After several hours, the siege came to an end when one of the suspects detonated a suicide vest. Three people were found dead inside, including the attack’s mastermind, Belgian-born Abdelhamid Abaaoud, 28, and his cousin Hasna Ait Boulahcen, 26.
The building on the Rue du Corbillon where the fatal standoff took place is boarded up and abandoned today. The other tenants inside, as well as the shops below, were evicted following the raid and have yet to return. Covered in graffiti — some of which protests the lack of compensation for the evictees — the building is not out of sight on some quiet residential street. Instead, it stands out like a scar in the middle of one of the district’s busiest shopping streets. Pedestrians mill around the bombed-out structure, chatting and shopping. On a Saturday morning, panhandlers selling purses and jackets laid out their merchandise outside its boarded-up windows.
The attackers killed in the building were not from Saint-Denis, but rather had rented an apartment there from an unwitting landlord to use as a hideout. Nonetheless, the area has taken on a reputation as a den of extremism.
For Sihame Assbague, Saint-Denis is just home. She was born in France to a family from Morocco and grew up in and around Paris. Several years ago, she moved to Saint-Denis. When I met her in the district on a Saturday morning, the streets were packed with people shopping and drinking coffee in cheap cafes. The ornate ancient gothic cathedral, bearing the name of the district, towered over the area, though inside it was mostly empty. On a side alley, a small mosque — just a few houses and trailers merged into a single structure — was packed with congregants and children attending weekend Arabic classes.
In Assbague’s telling, the image of the suburbs in the rest of France is one of pure delinquency, which fails to account for the despair felt by young people growing up in a world of segregation, discrimination, and lack of opportunity.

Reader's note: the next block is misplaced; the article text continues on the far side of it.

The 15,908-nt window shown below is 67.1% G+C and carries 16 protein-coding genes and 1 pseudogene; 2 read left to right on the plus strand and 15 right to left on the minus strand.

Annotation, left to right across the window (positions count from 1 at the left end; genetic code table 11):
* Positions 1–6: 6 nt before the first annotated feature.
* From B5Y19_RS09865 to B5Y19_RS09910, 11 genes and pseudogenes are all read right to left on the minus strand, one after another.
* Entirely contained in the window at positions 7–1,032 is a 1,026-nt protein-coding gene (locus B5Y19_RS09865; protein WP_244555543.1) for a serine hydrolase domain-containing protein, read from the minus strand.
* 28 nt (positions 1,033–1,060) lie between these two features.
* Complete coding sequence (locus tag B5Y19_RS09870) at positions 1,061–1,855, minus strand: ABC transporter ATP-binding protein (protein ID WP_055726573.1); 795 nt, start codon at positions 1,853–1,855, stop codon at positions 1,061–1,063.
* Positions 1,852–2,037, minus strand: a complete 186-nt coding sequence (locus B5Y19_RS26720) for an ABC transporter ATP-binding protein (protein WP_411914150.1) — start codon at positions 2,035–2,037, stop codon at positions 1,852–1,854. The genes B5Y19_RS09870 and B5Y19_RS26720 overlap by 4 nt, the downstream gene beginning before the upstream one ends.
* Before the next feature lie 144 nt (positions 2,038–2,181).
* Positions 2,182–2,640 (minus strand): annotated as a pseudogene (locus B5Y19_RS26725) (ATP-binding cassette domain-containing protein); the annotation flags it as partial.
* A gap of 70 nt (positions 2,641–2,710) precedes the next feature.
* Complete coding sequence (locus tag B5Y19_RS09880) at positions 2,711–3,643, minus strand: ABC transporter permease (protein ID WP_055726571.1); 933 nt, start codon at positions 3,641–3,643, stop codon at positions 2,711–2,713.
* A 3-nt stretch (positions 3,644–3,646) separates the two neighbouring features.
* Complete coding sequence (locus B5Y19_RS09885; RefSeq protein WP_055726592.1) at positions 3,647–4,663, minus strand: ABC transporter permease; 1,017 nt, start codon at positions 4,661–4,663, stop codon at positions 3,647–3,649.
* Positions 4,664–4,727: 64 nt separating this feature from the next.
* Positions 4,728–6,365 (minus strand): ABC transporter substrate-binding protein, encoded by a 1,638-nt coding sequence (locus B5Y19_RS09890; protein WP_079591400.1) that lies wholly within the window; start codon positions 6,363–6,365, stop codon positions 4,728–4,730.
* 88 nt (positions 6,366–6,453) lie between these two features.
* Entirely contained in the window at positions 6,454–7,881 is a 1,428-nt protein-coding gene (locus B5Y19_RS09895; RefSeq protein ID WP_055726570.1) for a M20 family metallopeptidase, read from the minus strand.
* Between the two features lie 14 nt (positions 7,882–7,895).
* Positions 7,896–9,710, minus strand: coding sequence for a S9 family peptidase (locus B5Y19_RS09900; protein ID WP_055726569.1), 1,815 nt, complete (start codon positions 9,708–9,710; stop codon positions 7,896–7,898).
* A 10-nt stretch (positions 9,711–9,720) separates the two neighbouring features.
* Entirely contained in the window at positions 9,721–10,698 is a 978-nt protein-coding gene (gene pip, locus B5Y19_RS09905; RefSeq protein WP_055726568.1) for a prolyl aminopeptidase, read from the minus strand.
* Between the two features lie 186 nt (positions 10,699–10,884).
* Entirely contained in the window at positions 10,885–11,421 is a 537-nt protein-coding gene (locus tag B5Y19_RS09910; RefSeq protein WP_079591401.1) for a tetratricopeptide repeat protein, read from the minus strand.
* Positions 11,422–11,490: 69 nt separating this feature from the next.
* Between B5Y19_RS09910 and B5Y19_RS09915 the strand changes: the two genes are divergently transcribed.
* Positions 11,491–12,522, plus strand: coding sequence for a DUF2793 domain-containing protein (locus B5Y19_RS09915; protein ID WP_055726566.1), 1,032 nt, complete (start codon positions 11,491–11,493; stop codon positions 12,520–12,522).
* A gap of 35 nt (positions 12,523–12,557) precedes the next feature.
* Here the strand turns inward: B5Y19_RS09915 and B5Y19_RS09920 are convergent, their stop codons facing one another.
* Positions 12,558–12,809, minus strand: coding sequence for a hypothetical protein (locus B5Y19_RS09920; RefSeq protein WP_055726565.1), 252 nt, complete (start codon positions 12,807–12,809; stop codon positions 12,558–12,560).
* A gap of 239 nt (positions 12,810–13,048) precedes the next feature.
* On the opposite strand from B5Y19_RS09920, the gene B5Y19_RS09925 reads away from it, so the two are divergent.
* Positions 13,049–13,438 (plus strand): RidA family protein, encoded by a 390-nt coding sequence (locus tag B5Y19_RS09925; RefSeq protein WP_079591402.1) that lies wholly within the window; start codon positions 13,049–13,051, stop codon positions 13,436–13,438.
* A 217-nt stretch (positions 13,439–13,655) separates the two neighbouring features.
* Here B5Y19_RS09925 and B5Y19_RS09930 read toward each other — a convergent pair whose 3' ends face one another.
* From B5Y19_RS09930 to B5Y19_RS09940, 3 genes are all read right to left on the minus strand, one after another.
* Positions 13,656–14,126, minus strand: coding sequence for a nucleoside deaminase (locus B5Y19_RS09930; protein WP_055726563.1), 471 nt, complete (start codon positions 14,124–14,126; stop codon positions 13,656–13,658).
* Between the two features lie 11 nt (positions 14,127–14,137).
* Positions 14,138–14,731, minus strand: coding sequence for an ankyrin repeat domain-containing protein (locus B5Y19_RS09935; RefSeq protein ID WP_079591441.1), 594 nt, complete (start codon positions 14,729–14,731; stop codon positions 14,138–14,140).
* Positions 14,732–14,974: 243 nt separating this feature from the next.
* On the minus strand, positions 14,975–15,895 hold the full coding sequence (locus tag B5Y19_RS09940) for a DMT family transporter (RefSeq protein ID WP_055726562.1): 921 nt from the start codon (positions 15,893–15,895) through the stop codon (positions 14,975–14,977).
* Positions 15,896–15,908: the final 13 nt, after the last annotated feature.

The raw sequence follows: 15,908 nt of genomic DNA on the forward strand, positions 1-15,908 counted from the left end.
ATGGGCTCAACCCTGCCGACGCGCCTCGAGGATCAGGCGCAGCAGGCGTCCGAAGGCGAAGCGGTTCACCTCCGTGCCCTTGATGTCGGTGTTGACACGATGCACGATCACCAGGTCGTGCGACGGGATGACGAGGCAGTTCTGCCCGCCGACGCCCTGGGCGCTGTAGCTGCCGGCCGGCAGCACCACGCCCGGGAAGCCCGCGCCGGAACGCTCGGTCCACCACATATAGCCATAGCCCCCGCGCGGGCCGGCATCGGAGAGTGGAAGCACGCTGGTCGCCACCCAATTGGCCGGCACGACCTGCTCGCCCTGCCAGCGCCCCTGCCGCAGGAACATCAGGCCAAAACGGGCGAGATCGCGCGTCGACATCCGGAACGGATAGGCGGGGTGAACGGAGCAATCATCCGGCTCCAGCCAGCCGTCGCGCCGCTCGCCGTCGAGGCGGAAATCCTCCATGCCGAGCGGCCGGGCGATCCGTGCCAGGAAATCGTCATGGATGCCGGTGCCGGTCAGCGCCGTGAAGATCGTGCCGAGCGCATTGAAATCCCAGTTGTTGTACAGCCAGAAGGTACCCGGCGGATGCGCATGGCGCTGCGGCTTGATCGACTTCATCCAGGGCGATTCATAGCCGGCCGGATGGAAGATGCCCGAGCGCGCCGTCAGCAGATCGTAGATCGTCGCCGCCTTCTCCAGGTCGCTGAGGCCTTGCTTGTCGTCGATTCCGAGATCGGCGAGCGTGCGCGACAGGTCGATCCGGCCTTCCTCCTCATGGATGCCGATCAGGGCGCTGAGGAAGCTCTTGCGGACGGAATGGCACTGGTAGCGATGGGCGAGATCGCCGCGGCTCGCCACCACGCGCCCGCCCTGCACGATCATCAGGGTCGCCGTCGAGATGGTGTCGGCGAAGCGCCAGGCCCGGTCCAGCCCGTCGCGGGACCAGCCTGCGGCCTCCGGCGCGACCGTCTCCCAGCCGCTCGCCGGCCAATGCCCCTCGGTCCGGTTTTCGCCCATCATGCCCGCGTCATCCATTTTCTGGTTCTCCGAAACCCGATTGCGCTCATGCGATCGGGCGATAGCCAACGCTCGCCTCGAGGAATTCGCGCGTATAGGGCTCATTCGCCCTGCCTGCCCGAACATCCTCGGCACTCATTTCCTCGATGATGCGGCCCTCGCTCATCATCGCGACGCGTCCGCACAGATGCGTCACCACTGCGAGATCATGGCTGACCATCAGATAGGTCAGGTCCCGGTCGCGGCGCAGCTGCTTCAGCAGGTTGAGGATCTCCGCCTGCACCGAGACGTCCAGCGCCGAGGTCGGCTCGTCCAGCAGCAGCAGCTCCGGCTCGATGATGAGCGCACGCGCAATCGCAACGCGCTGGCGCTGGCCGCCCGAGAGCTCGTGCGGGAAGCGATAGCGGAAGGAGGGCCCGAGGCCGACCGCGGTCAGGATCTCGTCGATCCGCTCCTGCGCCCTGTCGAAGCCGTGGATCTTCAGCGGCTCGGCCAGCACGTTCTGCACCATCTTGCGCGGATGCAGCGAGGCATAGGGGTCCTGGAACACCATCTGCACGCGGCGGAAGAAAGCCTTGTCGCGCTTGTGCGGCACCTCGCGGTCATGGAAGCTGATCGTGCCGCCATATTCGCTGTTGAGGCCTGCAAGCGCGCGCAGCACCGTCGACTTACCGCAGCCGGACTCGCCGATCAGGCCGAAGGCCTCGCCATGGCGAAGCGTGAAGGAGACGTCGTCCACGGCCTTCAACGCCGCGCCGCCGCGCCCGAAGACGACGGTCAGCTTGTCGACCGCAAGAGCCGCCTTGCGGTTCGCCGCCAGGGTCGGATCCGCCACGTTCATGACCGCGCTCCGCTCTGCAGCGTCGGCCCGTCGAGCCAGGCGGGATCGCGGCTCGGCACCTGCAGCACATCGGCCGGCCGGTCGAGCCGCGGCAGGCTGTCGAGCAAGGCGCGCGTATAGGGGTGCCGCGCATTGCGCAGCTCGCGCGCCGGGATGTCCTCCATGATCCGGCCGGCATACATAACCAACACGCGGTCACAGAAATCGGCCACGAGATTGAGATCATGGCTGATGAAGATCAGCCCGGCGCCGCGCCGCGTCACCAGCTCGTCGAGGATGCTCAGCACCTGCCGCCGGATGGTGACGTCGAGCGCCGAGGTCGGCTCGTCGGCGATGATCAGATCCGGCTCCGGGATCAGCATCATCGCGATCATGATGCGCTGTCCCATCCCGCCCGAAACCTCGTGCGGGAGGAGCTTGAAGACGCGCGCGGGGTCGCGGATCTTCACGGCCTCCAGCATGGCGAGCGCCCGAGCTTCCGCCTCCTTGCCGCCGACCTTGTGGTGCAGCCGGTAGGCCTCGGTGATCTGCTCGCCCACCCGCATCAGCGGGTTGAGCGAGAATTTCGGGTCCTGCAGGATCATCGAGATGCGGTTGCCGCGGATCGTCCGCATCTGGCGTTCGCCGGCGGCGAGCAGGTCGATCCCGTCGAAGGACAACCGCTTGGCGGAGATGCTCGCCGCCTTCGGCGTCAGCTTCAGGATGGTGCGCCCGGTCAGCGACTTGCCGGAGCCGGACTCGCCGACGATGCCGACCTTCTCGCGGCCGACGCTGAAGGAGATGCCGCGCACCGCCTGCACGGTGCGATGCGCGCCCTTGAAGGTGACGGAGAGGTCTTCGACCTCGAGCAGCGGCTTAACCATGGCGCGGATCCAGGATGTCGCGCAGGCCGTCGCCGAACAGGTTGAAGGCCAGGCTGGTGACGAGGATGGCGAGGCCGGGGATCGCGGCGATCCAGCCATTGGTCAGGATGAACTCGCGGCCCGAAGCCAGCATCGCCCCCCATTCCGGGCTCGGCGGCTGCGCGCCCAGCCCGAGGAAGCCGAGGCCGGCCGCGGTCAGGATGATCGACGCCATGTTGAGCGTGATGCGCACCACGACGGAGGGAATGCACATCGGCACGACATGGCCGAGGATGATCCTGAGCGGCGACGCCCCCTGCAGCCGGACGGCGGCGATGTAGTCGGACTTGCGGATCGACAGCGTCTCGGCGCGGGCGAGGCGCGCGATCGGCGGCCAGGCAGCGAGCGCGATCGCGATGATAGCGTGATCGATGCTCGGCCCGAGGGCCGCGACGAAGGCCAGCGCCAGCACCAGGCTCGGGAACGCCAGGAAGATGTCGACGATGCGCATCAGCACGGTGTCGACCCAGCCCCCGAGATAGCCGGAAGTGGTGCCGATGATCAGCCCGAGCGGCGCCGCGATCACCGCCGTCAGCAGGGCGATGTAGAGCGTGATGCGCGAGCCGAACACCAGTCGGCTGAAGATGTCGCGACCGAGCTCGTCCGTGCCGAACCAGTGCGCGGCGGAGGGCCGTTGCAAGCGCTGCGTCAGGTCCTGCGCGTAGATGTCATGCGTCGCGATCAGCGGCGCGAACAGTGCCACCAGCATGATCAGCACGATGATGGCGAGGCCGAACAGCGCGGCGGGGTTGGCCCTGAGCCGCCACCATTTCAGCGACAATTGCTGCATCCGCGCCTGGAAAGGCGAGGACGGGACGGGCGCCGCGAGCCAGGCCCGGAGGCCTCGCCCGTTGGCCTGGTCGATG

“When people get to a certain age, and it dawns that there’s no opportunity for them, it’s a turning point.”
“When people get to a certain age, and it dawns that there’s no opportunity for them, it’s a turning point,” she said. “There is a difference between what they thought their life was going to be like and what the reality is that becomes very hard to accept.”
Like many people from the area, Assbague is frustrated with the international’s media fixation on Islam, which she says makes invisible the social pathologies that tend to lead people into extremism.
“We are talking about young men with histories of delinquency and very recent religious practice at most. Contrary to what one tends to read about them, they are more likely to have spent their time in prison cells rather than mosques,” she said, referring to French media reports about the terrorists’ criminal backgrounds and apparently flexible religious practices. “No one talks about what happens in prison or what leads people there; instead they focus on demonizing the religion of more than 5 million French. Muslims are killed when terrorist attacks happen too. They’re scared of being hurt when they go out, just like anyone else. The first woman who was killed by the terrorist in Nice was wearing a headscarf.”
The physical distance between Seine-Saint-Denis and central Paris is just a short train ride. But the subtle psychological barriers — as well as the effect of policing on young people in the area — are huge. A kind of apartheid separates lavish central Paris from the great poverty that is so close by.
In March 2017, Mamadou Camara, then 18 years old, was returning from a school trip to Brussels with his class. Pulling into Paris’s Gare du Nord station, he and two other boys, both African and Arab, were taken aside from their class and searched. They were frisked and made to open their luggage, in full view of everyone in the packed station, over the protestations of their teacher. Camara lives in the neighborhood of Épinay, just west of central Saint-Denis, where random encounters like this with police are a daily fact of life. But to be humiliated even on a class trip in the middle of Paris was too much. With the help of their teacher, he and the other two boys filed a lawsuit for racial profiling.